As entertaining as their encounter is, it doesn't quite provide the same amount of emotional sparks as Brienne and Jaime's encounter. For all the time we've spent shipping Tormund and Brienne, the Brienne/Jaime relationship seems much more authentic. The two of them quickly realize that they have conflicting missions at Riverrun. "We shouldn't argue about politics," Jaime tells her, which I wish he would tell everyone on my Facebook feed. Brienne asks Jaime if she can agree to get Blackfish to abandon the castle and return North with her, if he will provide safe passage. Jaime says yes, but only gives her until nightfall to make it happen. Brienne also tries to return Jaime's sword (named Oathkeeper by Brienne) that he had gifted to her a few seasons ago to aid in her efforts to rescue Sansa Stark, but he refuses. (This was a sword Tywin forged out of an old Stark sword, one of those rare Valyrian steel swords that somehow don't seem all that rare these days.) They say their goodbyes knowing that if Blackfish doesn't back down and there's a battle, they will fight against each other. "Let's hope it doesn't come to that," Jaime says. Brienne walks out before things get really emotional.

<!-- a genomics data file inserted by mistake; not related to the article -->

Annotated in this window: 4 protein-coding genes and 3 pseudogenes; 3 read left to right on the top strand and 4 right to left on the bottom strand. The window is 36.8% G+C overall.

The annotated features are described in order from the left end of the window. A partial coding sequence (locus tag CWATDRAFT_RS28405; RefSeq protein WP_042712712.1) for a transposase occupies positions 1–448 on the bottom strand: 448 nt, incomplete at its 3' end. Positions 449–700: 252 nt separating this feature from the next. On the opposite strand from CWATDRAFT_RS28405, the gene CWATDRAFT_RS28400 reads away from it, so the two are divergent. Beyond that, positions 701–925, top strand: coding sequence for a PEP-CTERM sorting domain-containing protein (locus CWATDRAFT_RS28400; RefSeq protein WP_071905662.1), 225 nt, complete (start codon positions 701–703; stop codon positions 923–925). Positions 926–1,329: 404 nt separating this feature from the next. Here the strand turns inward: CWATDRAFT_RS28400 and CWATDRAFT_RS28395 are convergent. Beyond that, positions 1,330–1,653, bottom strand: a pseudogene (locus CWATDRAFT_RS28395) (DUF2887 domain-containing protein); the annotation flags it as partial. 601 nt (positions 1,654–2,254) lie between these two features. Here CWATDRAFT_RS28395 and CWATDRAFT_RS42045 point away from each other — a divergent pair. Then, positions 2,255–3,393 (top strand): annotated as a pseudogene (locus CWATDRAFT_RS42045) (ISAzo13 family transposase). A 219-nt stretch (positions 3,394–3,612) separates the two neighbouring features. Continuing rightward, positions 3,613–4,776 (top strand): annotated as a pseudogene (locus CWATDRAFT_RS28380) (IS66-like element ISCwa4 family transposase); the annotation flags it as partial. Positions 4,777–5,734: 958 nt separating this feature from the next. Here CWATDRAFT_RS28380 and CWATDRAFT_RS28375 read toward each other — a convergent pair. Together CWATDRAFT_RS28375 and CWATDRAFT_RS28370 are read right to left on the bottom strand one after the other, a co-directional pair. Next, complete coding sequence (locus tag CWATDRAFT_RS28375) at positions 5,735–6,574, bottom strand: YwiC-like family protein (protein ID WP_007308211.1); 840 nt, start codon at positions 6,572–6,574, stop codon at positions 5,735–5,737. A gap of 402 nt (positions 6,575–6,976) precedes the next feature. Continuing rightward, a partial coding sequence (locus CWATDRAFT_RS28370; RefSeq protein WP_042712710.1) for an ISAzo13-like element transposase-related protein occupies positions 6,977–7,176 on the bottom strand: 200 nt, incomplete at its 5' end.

Blackfish is as stubborn as Jaime promises he would be and refuses to leave the castle or return to the North. Brienne hands him the letter from Sansa — "she's exactly like her mother," Blackfish notes — before saying that even if he wanted to help, his army isn't big enough to help take Winterfell. "She wants her home back, I understand that. But this is my home. And if Jaime Lannister wants it he can bloody well take it the way everyone else does."

Even though Brienne failed in her mission, that doesn't mean there must be bloodshed. Jaime visits Lord Edmure and gives him a good talking to, and even though the kid has been through a lot — imprisoned since his wedding day, never even seen his son, etc. — he seems like a bit of a pill. Edmure lobs a bunch of insults Jaime's way, calling him an evil man, asking how he lives with himself. Jaime counters with a story about being held captive by Catelyn (Edmure's sister) and how he didn't hate her, he admired her. Particularly her complete devotion to her children, which reminded him of Cersei. "You didn't come here to talk about our sisters," Edmure sneers, but he's completely wrong. Jaime admits his undying love for his sister and his desire to get back to her at King's Landing. And to do that he must take Riverrun, and if he has to slaughter every Tully that ever lived to get back to her, that's what he'll do.